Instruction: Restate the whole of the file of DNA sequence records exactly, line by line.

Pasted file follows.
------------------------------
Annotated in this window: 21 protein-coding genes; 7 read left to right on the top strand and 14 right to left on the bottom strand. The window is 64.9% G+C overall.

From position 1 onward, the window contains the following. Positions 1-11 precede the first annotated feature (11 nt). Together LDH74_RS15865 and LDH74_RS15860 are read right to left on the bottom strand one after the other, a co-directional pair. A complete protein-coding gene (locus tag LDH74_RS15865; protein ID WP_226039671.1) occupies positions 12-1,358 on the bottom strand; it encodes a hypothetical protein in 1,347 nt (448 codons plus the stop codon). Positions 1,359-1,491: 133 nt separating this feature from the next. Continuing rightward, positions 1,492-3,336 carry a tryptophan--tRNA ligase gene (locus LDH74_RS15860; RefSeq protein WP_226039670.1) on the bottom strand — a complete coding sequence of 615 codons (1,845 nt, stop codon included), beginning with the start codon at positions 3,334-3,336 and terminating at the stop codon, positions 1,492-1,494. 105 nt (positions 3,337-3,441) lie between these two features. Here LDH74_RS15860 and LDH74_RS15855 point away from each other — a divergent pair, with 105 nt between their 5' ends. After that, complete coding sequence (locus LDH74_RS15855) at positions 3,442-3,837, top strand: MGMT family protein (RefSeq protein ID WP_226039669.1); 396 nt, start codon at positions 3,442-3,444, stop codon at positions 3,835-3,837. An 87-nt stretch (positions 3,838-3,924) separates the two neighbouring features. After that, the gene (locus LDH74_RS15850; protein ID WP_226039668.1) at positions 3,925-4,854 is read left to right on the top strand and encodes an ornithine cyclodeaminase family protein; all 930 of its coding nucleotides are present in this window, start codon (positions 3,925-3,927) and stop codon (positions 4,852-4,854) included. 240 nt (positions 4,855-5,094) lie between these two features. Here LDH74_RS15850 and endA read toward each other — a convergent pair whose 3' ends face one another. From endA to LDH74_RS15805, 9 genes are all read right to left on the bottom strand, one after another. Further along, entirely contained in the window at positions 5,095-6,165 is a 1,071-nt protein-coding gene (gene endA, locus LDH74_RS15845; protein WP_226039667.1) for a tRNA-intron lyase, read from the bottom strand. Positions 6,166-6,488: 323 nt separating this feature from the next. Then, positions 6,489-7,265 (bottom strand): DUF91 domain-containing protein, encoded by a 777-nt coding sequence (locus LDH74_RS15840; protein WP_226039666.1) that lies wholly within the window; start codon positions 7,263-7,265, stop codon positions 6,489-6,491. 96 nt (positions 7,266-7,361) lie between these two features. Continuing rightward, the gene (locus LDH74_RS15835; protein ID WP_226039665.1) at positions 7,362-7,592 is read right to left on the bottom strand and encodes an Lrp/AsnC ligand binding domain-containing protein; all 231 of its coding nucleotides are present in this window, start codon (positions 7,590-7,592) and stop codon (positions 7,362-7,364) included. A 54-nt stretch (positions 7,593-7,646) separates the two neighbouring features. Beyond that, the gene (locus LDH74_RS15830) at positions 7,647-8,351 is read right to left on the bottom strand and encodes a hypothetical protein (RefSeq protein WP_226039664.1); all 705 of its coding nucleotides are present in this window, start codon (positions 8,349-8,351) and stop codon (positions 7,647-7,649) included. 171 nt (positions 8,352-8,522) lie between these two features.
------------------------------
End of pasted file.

Annotated in this window: 21 protein-coding genes; 7 read left to right on the top strand and 14 right to left on the bottom strand. The window is 64.9% G+C overall.

From position 1 onward, the window contains the following. Positions 1-11 precede the first annotated feature (11 nt). Together LDH74_RS15865 and LDH74_RS15860 are read right to left on the bottom strand one after the other, a co-directional pair. A complete protein-coding gene (locus tag LDH74_RS15865; protein ID WP_226039671.1) occupies positions 12-1,358 on the bottom strand; it encodes a hypothetical protein in 1,347 nt (448 codons plus the stop codon). Positions 1,359-1,491: 133 nt separating this feature from the next. Continuing rightward, positions 1,492-3,336 carry a tryptophan--tRNA ligase gene (locus LDH74_RS15860; RefSeq protein WP_226039670.1) on the bottom strand — a complete coding sequence of 615 codons (1,845 nt, stop codon included), beginning with the start codon at positions 3,334-3,336 and terminating at the stop codon, positions 1,492-1,494. 105 nt (positions 3,337-3,441) lie between these two features. Here LDH74_RS15860 and LDH74_RS15855 point away from each other — a divergent pair, with 105 nt between their 5' ends. After that, complete coding sequence (locus LDH74_RS15855) at positions 3,442-3,837, top strand: MGMT family protein (RefSeq protein ID WP_226039669.1); 396 nt, start codon at positions 3,442-3,444, stop codon at positions 3,835-3,837. An 87-nt stretch (positions 3,838-3,924) separates the two neighbouring features. After that, the gene (locus LDH74_RS15850; protein ID WP_226039668.1) at positions 3,925-4,854 is read left to right on the top strand and encodes an ornithine cyclodeaminase family protein; all 930 of its coding nucleotides are present in this window, start codon (positions 3,925-3,927) and stop codon (positions 4,852-4,854) included. 240 nt (positions 4,855-5,094) lie between these two features. Here LDH74_RS15850 and endA read toward each other — a convergent pair whose 3' ends face one another. From endA to LDH74_RS15805, 9 genes are all read right to left on the bottom strand, one after another. Further along, entirely contained in the window at positions 5,095-6,165 is a 1,071-nt protein-coding gene (gene endA, locus LDH74_RS15845; protein WP_226039667.1) for a tRNA-intron lyase, read from the bottom strand. Positions 6,166-6,488: 323 nt separating this feature from the next. Then, positions 6,489-7,265 (bottom strand): DUF91 domain-containing protein, encoded by a 777-nt coding sequence (locus LDH74_RS15840; protein WP_226039666.1) that lies wholly within the window; start codon positions 7,263-7,265, stop codon positions 6,489-6,491. 96 nt (positions 7,266-7,361) lie between these two features. Continuing rightward, the gene (locus LDH74_RS15835; protein ID WP_226039665.1) at positions 7,362-7,592 is read right to left on the bottom strand and encodes an Lrp/AsnC ligand binding domain-containing protein; all 231 of its coding nucleotides are present in this window, start codon (positions 7,590-7,592) and stop codon (positions 7,362-7,364) included. A 54-nt stretch (positions 7,593-7,646) separates the two neighbouring features. Beyond that, the gene (locus LDH74_RS15830) at positions 7,647-8,351 is read right to left on the bottom strand and encodes a hypothetical protein (RefSeq protein WP_226039664.1); all 705 of its coding nucleotides are present in this window, start codon (positions 8,349-8,351) and stop codon (positions 7,647-7,649) included. 171 nt (positions 8,352-8,522) lie between these two features.